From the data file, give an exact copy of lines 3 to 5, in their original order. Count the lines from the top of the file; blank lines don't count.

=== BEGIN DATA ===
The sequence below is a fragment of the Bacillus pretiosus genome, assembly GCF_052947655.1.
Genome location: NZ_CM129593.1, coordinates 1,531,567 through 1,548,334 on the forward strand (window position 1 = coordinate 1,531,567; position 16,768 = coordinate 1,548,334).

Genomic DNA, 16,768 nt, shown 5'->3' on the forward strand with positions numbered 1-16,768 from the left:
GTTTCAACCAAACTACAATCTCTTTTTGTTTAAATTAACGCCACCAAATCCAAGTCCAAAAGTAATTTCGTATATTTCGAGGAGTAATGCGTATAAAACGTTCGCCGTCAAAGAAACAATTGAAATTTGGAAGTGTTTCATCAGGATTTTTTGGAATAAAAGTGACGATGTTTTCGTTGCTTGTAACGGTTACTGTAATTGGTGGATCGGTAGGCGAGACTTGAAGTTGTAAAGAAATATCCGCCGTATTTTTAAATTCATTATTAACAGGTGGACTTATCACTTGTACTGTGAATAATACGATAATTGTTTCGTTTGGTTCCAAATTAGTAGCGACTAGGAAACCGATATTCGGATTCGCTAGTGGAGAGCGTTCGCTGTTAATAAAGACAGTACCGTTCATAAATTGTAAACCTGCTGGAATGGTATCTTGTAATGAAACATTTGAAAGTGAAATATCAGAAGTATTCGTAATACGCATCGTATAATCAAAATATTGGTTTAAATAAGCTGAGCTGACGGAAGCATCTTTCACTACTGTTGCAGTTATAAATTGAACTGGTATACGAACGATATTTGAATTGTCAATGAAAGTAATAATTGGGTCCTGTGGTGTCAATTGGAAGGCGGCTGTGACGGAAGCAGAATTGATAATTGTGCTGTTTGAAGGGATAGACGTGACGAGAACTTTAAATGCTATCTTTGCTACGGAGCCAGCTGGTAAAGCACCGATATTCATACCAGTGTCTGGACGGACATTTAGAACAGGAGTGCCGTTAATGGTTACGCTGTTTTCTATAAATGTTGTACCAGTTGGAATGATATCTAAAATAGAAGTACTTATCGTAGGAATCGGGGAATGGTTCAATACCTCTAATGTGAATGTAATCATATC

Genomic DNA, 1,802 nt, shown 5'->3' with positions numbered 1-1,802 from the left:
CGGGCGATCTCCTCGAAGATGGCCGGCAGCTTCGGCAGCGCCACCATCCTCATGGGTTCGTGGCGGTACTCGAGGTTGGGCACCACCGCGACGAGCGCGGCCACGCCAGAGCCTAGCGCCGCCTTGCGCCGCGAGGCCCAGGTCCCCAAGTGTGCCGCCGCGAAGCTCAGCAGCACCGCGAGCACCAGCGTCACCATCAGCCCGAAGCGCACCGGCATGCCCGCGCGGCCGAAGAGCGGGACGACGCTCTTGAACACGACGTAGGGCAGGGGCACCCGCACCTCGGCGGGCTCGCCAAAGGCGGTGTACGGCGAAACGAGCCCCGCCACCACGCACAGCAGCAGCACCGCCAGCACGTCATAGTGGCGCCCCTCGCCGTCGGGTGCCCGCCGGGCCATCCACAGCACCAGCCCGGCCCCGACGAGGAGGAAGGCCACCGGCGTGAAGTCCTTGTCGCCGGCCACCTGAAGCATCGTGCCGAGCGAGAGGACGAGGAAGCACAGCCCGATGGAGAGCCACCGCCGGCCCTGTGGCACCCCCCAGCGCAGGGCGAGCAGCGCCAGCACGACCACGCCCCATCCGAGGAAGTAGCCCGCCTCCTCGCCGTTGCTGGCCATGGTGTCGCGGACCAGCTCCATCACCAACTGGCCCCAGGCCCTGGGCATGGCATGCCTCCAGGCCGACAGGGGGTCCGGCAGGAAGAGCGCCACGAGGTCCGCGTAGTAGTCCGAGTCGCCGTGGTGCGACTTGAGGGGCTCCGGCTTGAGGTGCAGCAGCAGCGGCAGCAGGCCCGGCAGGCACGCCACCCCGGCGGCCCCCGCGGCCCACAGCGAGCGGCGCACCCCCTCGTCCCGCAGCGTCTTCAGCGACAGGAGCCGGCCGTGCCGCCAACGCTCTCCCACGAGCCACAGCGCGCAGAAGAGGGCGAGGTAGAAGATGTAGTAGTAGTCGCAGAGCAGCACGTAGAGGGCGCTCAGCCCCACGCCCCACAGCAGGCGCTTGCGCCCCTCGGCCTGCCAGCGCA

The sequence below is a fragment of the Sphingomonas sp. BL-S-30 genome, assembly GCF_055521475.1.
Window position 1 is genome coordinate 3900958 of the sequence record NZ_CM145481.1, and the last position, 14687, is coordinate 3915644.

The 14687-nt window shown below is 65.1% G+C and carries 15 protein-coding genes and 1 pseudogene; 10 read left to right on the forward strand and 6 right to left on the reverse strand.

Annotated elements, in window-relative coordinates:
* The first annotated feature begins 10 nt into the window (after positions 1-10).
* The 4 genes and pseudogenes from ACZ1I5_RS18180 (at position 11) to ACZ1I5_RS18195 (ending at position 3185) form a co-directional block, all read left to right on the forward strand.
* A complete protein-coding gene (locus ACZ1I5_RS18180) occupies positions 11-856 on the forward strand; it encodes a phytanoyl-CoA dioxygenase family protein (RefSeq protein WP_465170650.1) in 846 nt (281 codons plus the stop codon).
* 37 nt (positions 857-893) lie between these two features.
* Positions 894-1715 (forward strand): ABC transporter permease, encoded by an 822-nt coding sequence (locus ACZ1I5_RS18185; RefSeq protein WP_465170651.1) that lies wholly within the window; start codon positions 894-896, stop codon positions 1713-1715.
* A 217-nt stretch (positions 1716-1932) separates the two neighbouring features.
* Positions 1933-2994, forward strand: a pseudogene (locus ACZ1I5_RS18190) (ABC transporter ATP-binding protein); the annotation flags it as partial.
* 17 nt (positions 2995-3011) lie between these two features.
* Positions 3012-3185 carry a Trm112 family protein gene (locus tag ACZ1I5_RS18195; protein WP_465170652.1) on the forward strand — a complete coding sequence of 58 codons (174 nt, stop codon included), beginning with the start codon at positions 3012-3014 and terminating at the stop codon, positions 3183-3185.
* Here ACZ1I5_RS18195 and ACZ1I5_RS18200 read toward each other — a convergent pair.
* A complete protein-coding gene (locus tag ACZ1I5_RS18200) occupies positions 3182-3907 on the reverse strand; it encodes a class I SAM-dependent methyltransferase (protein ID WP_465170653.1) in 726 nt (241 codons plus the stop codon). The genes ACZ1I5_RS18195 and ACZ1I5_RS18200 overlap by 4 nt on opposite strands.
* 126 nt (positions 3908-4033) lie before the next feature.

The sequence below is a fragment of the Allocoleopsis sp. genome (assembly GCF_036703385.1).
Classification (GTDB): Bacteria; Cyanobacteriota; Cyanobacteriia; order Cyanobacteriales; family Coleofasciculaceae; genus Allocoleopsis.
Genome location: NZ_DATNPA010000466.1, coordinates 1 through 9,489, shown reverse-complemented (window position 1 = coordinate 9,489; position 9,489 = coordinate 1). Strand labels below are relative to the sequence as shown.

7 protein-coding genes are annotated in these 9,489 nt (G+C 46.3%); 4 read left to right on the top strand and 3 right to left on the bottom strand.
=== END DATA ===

Genomic DNA, 16,768 nt, shown 5'->3' on the forward strand with positions numbered 1-16,768 from the left:
GTTTCAACCAAACTACAATCTCTTTTTGTTTAAATTAACGCCACCAAATCCAAGTCCAAAAGTAATTTCGTATATTTCGAGGAGTAATGCGTATAAAACGTTCGCCGTCAAAGAAACAATTGAAATTTGGAAGTGTTTCATCAGGATTTTTTGGAATAAAAGTGACGATGTTTTCGTTGCTTGTAACGGTTACTGTAATTGGTGGATCGGTAGGCGAGACTTGAAGTTGTAAAGAAATATCCGCCGTATTTTTAAATTCATTATTAACAGGTGGACTTATCACTTGTACTGTGAATAATACGATAATTGTTTCGTTTGGTTCCAAATTAGTAGCGACTAGGAAACCGATATTCGGATTCGCTAGTGGAGAGCGTTCGCTGTTAATAAAGACAGTACCGTTCATAAATTGTAAACCTGCTGGAATGGTATCTTGTAATGAAACATTTGAAAGTGAAATATCAGAAGTATTCGTAATACGCATCGTATAATCAAAATATTGGTTTAAATAAGCTGAGCTGACGGAAGCATCTTTCACTACTGTTGCAGTTATAAATTGAACTGGTATACGAACGATATTTGAATTGTCAATGAAAGTAATAATTGGGTCCTGTGGTGTCAATTGGAAGGCGGCTGTGACGGAAGCAGAATTGATAATTGTGCTGTTTGAAGGGATAGACGTGACGAGAACTTTAAATGCTATCTTTGCTACGGAGCCAGCTGGTAAAGCACCGATATTCATACCAGTGTCTGGACGGACATTTAGAACAGGAGTGCCGTTAATGGTTACGCTGTTTTCTATAAATGTTGTACCAGTTGGAATGATATCTAAAATAGAAGTACTTATCGTAGGAATCGGGGAATGGTTCAATACCTCTAATGTGAATGTAATCATATC

Genomic DNA, 1,802 nt, shown 5'->3' with positions numbered 1-1,802 from the left: